Lauren C. Cline, Jonathan S. Schilling, Jon Menke, Emily Groenhof, Peter G. Kennedy
Decomposition represents an important process in the global carbon (C) cycle, as C locked into plant tissues is released as CO2 into the atmosphere by microorganisms. Because wood makes up a substantial amount of both living and dead plant tissue, the rate of wood decay has important implications for the amount of C entering the atmosphere. While rates of wood decay are often estimated by temperature and precipitation at regional scales (i.e., hundreds of kilometers), mounting evidence suggests that the diversity and identity of fungal decomposers may be an important governor of wood decomposition at smaller spatial scales (i.e., meters). For example, endophytes – a group of fungi that colonize living plant tissues without causing plant harm – may gain a ‘home field advantage’ during initial stages of wood decomposition. Specifically, arriving first may allow certain endophytes to immediately begin wood decomposition following plant death and increase in abundance in the absence of other microbial decomposers. The rapid growth of DNA-based technologies provides an exciting opportunity to investigate whether fungal endophytes have long-term effects on decomposition as colonists of living plant tissues. Over a period of four years, we compared birch log decomposition when endophytes were absent (endophytes removed via wood sterilization) versus present (un-sterilized wood) in a field experiment in a Minnesota forest. Quantifying the types of fungi in wood using DNA-based sequencing, as well as the rate and type of wood decay, we found that endophyte presence changed the identity of fungi that colonized wood in the first two years of the experiment and also increased rates of wood decay. These results indicate that certain fungal endophytes serve as important initiators of wood decomposition and also deter other fungi from colonizing wood in the early stages of decomposition. However, the presence or absence of endophytes did not influence the types of wood components that were decayed, suggesting that other environmental factors influence wood rot types. Together, these results suggest that endophytes may shape the initial stages of wood decomposition, and that understanding the conditions that increase the strength and duration of their home field advantage has implications for rates of decomposition and ultimately terrestrial C cycles.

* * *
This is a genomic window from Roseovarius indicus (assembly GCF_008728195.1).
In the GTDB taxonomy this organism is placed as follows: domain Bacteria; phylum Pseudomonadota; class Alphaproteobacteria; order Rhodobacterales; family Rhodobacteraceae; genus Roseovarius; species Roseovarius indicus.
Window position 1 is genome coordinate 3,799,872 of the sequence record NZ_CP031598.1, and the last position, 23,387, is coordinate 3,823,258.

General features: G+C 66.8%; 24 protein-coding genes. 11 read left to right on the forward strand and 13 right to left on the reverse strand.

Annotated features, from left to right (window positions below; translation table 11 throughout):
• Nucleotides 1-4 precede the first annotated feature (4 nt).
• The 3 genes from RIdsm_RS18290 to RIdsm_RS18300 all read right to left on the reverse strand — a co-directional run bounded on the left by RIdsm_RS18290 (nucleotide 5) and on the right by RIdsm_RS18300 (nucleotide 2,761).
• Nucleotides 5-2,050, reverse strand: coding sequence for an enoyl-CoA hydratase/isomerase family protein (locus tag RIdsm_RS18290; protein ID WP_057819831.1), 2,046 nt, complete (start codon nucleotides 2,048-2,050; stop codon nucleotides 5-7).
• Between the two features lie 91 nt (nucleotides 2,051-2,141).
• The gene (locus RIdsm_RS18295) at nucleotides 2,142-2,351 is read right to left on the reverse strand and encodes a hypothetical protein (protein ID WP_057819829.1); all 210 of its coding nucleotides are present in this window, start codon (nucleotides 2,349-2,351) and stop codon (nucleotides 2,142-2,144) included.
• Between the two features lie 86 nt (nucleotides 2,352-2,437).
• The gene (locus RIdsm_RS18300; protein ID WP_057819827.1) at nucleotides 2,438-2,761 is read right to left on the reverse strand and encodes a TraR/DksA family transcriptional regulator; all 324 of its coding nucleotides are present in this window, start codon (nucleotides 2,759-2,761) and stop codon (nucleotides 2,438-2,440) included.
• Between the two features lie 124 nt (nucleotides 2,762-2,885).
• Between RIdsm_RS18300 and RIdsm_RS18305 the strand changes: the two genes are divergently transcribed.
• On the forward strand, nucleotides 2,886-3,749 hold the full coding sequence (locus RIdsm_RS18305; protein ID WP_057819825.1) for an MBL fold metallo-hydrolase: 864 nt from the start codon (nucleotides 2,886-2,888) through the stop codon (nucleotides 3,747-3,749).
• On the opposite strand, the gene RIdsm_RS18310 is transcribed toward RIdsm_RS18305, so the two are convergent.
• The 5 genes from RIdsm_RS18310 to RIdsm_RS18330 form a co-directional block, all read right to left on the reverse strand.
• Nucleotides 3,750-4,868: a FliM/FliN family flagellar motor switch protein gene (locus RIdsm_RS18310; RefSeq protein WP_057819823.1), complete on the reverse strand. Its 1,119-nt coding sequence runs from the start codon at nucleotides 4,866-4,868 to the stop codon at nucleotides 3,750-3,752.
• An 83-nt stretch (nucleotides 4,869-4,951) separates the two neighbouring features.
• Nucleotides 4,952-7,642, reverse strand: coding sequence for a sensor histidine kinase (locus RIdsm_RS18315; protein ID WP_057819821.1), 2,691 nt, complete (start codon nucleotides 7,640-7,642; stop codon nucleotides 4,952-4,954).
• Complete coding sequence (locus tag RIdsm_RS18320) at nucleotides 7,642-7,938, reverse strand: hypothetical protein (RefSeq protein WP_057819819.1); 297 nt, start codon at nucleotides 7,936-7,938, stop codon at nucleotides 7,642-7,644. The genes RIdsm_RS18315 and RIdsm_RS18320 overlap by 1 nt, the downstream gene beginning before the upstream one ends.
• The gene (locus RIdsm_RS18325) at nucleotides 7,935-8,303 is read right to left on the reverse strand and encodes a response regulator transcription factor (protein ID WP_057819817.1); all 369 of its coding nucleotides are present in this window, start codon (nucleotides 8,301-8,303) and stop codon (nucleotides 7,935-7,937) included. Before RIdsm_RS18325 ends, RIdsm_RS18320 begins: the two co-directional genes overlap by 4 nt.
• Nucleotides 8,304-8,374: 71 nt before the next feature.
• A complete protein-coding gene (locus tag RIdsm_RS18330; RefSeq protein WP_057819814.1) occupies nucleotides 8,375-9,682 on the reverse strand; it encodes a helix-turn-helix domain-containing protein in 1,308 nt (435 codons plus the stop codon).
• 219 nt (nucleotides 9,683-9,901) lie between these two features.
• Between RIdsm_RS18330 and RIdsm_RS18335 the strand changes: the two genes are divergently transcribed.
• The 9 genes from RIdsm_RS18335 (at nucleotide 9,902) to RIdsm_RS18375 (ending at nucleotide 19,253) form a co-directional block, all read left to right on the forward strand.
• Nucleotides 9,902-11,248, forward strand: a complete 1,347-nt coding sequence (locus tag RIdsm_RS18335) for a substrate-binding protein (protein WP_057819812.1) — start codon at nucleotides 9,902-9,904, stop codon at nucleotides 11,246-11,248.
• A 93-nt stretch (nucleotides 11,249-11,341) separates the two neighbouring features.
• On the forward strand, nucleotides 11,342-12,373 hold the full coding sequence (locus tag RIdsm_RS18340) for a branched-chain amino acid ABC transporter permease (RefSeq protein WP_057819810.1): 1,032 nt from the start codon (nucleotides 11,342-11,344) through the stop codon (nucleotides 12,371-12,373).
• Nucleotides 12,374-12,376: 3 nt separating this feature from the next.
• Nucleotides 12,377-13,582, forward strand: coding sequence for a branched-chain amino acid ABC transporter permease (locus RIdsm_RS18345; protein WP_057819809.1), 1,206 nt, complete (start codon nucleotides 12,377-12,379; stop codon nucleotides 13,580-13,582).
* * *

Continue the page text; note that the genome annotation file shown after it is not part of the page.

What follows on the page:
Image caption: A wood sample harvested after 42 months of decomposition on the forest floor at the Cloquet Forestry Center in Minnesota.